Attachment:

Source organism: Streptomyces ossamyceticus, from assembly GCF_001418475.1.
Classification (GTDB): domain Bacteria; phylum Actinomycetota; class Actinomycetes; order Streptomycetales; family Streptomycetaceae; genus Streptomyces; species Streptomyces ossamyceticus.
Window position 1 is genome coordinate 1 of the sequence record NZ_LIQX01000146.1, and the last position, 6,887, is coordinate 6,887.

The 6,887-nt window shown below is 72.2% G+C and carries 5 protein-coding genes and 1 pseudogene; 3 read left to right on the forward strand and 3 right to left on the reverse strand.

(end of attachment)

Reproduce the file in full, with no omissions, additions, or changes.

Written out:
Source organism: Streptomyces ossamyceticus, from assembly GCF_001418475.1.
Classification (GTDB): domain Bacteria; phylum Actinomycetota; class Actinomycetes; order Streptomycetales; family Streptomycetaceae; genus Streptomyces; species Streptomyces ossamyceticus.
Window position 1 is genome coordinate 1 of the sequence record NZ_LIQX01000146.1, and the last position, 6,887, is coordinate 6,887.

The 6,887-nt window shown below is 72.2% G+C and carries 5 protein-coding genes and 1 pseudogene; 3 read left to right on the forward strand and 3 right to left on the reverse strand.